Italy announces capital gains tax on cryptocurrencies in 2023 budget -#38!

The cryptocurrency business is thriving, but a lot of things are happening, including Italy announcing a capital gains tax on cryptocurrencies, Telegram building a decentralized exchange, and crypto-wallets, Crypto winter hurt confidence, but building digital asset infrastructure remains vital, says Morgan Stanley and much more!


In this issue:

  • Italy announces capital gains tax on cryptocurrencies in 2023 budget.
  • Telegram to build a decentralized exchange, and crypto-wallets.
  • Decentralized exchange $GMX flips Uniswap in daily revenue for the first time.
  • Ethereum Ropsten testnet will completely stop working in December 2022.
  • Kraken cuts 30% of its workforce to survive crypto winter
  • Morgan Stanley: Crypto winter hurt confidence, but building digital asset infrastructure remains vital.


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Italy announces capital gains tax on cryptocurrencies in 2023 budget

Reports indicate that beginning in 2023, Italy intends to impose a capital gains tax on digital assets to increase its regulatory foothold in the cryptocurrency industry. Capital gains on digital asset trading of more than 2,000 euros would be taxed at 26%, as stipulated in the country’s budget plans for 2023.

The bill aims to increase transparency in the system by having citizens report their digital asset ownership. As such, under the proposal of Prime Minister Giorgia Meloni’s cabinet, taxpayers would be able to report the value of their assets as of January 1, 2023, for a 14% tax.

The proposed legislation includes transparency requirements and a stamp duty that applies to digital currencies. However, the bill is still subject to change in the parliament. Italy’s move follows its European neighbor Portugal, which suggested a 28% tax on capital gains from cryptocurrency retained for less than a year in October of this year.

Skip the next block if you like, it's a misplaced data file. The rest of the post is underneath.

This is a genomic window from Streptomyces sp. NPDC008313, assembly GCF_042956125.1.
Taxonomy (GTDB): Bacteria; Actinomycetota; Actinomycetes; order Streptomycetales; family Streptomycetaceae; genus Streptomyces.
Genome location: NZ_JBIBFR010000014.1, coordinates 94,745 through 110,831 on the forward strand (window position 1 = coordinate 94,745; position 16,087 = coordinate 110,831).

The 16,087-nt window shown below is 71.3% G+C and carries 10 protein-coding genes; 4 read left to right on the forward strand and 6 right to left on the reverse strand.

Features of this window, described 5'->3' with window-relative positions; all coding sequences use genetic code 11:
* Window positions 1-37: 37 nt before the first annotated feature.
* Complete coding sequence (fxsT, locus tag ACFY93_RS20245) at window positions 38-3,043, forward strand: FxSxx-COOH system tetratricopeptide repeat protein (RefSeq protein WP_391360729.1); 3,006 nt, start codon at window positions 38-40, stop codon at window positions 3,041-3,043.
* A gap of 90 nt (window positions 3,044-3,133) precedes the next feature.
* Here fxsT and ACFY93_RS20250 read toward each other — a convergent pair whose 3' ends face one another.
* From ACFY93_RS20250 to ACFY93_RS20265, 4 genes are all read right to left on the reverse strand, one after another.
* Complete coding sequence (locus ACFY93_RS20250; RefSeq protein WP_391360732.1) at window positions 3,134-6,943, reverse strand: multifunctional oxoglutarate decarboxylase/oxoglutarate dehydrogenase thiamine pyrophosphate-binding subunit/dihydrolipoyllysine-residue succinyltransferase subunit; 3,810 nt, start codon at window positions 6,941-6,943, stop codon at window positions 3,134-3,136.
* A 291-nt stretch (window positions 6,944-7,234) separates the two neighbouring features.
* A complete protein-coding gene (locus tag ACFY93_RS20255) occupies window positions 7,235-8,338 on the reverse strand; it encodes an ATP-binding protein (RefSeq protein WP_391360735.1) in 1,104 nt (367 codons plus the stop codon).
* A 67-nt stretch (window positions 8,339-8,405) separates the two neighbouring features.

Telegram to build a decentralized exchange, and crypto-wallets

As the cryptocurrency industry reels from the collapses of some of its former leading companies, the Telegram instant messaging platform is devising plans to capitalize on the growing distrust in centralized intermediaries.

Pavel Durov, the founder and CEO of the app popular among the cryptophiles, announced Wednesday that Telegram would build a set of decentralized tools, including a decentralized cryptocurrency exchange and non-custodial wallets. Owners of such wallets have full control of their private keys and hence their crypto assets.

“The blockchain industry was built on the promise of decentralization but ended up being concentrated in the hands of a few who began to abuse their power,” the executive wrote in a Telegram post, citing the collapse and subsequent bankruptcy of crypto exchange FTX. “This way we can fix the wrongs caused by the excessive centralization, which let down hundreds of thousands of cryptocurrency users.”

Durov pointed to the success of Fragment, a decentralized auction platform he helped build, and The Open Network (TON), its underlying blockchain. Fragment sold $50 million worth of Telegram usernames in less than a month, according to Durov, and will expand beyond usernames in the coming days.



Decentralized exchange $GMX flips Uniswap in daily revenue for the first time

According to the most recent data, GMX earned more daily revenue than Uniswap, becoming the market leader for the first time. Delphi Digital reported that the platform raked in $1.15 million in trading fees, while that of Uniswap stood at $1.06 million. Moreover, GMX is now the fifth-largest decentralized application on Token Terminal’s dashboard, trailing behind already established players such as Ethereum, OpenSea, dYdX, and PancakeSwap. Formerly known as Gambit Exchange, GMX is essentially a trading platform initially launched on Arbitrum One last September and later this year on Avalanche.

Over the past 30 days, Arbitrum has earned total trading fees of well over $93.5 million. During the same time frame, Avalanche amassed nearly $25 million. Self-custodial wallet ZenGo, too, experienced unprecedented growth with an over 375% increase in asset deposits and a 230% jump in new wallet users who deposited funds in just a week since FTX paused withdrawals.

In recent times, volumes on DEXes have been increasing, signifying that more investors are seeking to gain control over the assets in response to their dented confidence in centralized gatekeepers. It is still early to determine if the trend of investors leaving CEXs will continue. Still, it is also important to note that DEX volume for November skyrocketed to $90 billion, increasing by over 80% since last month. DEX volume on the Ethereum blockchain alone surged by an astonishing 730% to $2.3 billion on November 10, up from a mere $278 million a few days earlier. Meanwhile, there has also been a significant bump in usage among DEX aggregator platforms.